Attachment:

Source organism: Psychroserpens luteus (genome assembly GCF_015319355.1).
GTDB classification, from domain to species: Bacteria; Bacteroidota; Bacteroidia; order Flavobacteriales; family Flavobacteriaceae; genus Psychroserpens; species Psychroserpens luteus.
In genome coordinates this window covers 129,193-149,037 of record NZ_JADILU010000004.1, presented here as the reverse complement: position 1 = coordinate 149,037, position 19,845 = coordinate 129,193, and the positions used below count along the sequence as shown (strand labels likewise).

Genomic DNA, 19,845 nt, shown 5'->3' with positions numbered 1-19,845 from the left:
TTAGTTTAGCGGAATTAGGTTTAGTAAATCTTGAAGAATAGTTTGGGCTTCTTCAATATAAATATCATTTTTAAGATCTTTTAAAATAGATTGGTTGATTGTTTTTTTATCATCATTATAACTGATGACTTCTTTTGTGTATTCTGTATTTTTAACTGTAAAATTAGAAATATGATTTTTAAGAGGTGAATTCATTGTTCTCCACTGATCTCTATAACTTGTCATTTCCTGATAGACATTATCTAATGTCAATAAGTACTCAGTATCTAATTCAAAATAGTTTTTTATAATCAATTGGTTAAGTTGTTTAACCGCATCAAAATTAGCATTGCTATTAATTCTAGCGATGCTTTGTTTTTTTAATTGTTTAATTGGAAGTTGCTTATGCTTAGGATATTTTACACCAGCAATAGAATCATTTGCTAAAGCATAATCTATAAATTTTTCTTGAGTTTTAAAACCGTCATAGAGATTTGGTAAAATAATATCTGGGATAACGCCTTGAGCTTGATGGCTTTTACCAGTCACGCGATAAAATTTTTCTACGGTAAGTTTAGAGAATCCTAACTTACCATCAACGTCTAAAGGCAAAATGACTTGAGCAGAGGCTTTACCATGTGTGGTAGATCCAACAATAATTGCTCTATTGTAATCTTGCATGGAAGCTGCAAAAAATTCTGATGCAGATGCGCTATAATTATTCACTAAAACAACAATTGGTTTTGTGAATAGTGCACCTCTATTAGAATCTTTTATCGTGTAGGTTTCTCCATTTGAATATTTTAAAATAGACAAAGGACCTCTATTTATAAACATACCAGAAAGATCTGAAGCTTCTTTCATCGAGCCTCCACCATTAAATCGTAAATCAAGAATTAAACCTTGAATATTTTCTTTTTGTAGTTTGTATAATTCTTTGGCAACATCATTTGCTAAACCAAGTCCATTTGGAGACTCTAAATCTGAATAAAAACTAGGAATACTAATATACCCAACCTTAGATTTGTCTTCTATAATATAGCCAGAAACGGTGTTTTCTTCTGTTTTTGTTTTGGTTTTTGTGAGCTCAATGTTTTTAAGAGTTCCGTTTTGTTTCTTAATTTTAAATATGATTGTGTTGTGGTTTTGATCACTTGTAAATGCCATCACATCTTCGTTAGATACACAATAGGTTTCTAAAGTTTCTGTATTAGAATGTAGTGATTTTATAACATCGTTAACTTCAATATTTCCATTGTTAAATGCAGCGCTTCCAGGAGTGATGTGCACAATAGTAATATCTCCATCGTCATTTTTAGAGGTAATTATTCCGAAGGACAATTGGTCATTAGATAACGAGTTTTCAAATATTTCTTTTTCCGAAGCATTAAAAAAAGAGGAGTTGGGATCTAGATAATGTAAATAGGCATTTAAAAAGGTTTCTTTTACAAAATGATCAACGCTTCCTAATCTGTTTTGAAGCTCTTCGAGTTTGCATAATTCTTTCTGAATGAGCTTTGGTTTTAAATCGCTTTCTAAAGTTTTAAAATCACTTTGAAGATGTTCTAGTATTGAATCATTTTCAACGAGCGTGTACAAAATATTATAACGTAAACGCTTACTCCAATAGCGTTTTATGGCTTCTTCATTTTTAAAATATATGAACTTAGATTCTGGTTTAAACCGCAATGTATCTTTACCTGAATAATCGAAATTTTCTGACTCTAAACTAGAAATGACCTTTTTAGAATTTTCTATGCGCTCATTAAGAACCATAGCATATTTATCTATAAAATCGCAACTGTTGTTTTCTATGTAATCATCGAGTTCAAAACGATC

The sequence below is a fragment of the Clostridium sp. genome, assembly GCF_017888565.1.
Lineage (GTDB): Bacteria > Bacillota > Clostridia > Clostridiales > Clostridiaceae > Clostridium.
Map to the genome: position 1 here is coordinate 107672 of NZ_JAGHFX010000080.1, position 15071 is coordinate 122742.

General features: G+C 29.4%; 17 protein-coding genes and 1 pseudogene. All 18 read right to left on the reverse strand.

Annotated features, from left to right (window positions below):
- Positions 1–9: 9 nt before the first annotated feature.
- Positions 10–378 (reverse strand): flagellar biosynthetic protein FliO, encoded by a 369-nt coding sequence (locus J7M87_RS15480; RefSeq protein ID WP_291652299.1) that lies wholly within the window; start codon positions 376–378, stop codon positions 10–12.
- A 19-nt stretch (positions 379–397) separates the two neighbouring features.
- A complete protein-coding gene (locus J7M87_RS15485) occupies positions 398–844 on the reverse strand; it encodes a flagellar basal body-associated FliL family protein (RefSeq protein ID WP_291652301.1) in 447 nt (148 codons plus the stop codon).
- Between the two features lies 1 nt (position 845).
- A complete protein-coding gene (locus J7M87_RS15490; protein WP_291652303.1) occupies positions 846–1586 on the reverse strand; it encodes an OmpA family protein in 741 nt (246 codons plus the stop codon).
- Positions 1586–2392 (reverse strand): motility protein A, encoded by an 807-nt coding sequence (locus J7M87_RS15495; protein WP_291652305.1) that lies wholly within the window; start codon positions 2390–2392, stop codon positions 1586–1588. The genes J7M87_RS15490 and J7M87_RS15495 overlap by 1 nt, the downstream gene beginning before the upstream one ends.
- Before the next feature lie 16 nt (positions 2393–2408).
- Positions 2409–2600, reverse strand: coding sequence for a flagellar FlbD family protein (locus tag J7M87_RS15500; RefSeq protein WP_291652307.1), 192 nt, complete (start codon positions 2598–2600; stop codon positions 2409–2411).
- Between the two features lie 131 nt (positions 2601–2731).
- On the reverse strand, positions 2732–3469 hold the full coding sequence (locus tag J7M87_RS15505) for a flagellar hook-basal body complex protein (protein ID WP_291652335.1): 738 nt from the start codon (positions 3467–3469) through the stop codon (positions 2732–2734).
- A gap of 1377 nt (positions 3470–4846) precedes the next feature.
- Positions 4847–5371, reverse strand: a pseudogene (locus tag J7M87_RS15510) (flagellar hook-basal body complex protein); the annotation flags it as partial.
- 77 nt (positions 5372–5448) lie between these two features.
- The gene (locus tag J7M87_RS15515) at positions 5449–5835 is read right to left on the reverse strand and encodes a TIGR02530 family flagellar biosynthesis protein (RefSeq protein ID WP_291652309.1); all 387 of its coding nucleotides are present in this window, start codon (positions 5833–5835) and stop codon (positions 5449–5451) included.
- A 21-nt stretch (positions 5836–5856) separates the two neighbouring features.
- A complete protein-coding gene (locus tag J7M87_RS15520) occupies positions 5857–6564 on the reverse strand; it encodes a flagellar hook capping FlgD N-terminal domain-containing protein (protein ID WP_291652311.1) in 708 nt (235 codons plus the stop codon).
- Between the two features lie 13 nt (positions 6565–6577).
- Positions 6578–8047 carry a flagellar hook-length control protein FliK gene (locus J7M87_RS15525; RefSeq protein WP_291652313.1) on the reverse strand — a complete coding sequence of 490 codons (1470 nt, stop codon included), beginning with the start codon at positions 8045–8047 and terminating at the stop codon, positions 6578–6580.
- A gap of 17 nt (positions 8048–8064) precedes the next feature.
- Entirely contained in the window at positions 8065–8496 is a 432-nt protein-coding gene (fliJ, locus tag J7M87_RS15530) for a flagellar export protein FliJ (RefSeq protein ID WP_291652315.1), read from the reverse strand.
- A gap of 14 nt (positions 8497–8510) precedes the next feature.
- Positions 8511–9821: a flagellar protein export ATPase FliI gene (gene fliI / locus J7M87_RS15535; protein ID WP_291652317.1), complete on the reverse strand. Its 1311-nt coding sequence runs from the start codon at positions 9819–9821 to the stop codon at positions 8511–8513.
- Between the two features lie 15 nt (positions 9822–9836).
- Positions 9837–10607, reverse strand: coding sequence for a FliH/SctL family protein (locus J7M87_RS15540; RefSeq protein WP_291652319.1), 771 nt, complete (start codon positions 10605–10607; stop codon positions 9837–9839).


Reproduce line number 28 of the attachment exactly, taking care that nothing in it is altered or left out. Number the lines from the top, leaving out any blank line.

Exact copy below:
- Between the two features lie 13 nt (positions 6565–6577).